The Importance of Desire

What do you want? From a toddler demanding Mine! to an adult deciding what kind of clothes to buy, the question is important. In fact, it is one of the most powerful and life-changing questions you can ask yourself. The answers provide important clues to who we are and what we want out of life. (My caveat for this idea is that we have to be in the present and accept our lives as they are while at the same time acknowledging there is more we want, but that’s another blog.)

 Being aware of desires and preferences provides clues to how to express our unique self. What kind of music do we like? What’s our favorite food? How do we spend our free time? What kind of work is fulfilling? Answering these questions not only gives us a picture of our likes and dislikes, it can lead to recognizing our deeply held values. I like good food, cooking, and eating with people. The value those things relate to for me is sharing meals with family and friends. That’s important to me. Identifying those values helps me decide I’d rather spend the afternoon cooking an Italian meal for friends than ironing sheets and pillowcases. We can go from knowing what we like to understanding the values we use to make more fulfilling choices.

Many of us have trouble knowing what we really want except at the most superficial levels. Someone will usually start with the most common of things – a new house or car, an exciting vacation, and then maybe move on to helping relatives and friends. After we have the basics of American life, what we really want is the feeling we think we’ll get from having more things – feeling okay, worthwhile, secure, carefree, loved

A 2010 study by Princeton economist Angus Deaton and psychologist Daniel Kahneman found that after people earn $75,000 a year (see my post for February, 2011, titled You’ve Won the Lottery), more money has no measurable effect on day-to-day contentment. Up to that amount, as people earn more, day-to-day happiness rises. But once they hit $75,000, it is just more stuff, with no gain in happiness.

Identifying our desires can help us to better understand our values. That in turn helps us to make better choices for our lives. Knowing what we want, and then understanding what is really our heart’s desire, can lead to the life of our dreams.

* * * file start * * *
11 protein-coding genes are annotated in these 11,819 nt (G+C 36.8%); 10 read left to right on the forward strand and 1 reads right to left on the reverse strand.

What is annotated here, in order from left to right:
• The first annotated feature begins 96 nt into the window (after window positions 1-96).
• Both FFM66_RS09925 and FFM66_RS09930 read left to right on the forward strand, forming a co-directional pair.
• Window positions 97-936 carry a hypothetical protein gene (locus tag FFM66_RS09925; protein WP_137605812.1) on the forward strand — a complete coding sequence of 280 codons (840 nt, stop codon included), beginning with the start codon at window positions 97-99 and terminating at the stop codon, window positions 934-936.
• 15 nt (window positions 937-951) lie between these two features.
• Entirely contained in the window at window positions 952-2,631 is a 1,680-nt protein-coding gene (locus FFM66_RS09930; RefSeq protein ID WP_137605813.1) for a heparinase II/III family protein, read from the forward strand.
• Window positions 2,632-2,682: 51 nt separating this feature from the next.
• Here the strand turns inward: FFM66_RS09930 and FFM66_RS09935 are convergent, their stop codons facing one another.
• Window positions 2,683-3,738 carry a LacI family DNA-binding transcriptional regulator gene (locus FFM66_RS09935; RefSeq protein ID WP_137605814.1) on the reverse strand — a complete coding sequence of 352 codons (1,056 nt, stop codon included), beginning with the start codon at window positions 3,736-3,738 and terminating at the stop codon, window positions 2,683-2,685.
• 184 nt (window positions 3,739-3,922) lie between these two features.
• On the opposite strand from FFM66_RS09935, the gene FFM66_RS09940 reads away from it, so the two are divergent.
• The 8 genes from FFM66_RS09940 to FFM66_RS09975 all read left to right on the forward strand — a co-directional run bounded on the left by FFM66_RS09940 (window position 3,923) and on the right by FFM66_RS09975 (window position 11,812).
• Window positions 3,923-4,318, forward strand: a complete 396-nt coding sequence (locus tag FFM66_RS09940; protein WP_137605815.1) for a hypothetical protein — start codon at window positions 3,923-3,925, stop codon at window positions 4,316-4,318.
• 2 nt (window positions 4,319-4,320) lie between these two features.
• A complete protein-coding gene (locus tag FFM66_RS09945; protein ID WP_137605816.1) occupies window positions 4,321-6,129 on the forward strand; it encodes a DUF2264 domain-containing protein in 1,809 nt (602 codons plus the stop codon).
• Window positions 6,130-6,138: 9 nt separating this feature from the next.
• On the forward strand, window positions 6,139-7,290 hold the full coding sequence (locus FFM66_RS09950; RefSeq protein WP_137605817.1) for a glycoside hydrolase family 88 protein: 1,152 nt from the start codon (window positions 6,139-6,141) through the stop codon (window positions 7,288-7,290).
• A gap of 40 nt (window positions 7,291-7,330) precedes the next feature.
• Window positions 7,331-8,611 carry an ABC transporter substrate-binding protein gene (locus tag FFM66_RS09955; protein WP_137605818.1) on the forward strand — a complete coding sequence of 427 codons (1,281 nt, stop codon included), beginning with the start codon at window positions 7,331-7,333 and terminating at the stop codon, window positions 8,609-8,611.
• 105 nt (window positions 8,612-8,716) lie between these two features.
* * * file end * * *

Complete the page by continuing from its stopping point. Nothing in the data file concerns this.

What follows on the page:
This entry was posted in Posts. Bookmark the permalink.

One Response to The Importance of Desire

  1. Laura says:

    This is an interesting finding that $75,000 is the magic number you cite. My husband and I did a projected retirement budget for our investment adviser a few years ago, and this is the exact number we hit for annual income. It does not for a lavish lifestyle, but it includes a modest mortgage payment, the necessary overhead for operating home and cars, some travel, and a few extras for occasional treats. It turned out that it covered the things we need and most of what we really wanted to feel satisfied with our lives.

    Thank goodness we like to eat at home with friends, fish in rivers still owned by God and read a lot! Retired people visit other retired people–and we are blessed to know lots of people in interesting places and to live ourselves in a place people want to visit.

    So much for the mega-millions required for yachts, second and third homes, and high dollar lifestyles. Those possessions require all your time to pay for them, secure them and maintain them. Yahoo for traveling light!

Leave a Reply

Your email address will not be published. Required fields are marked *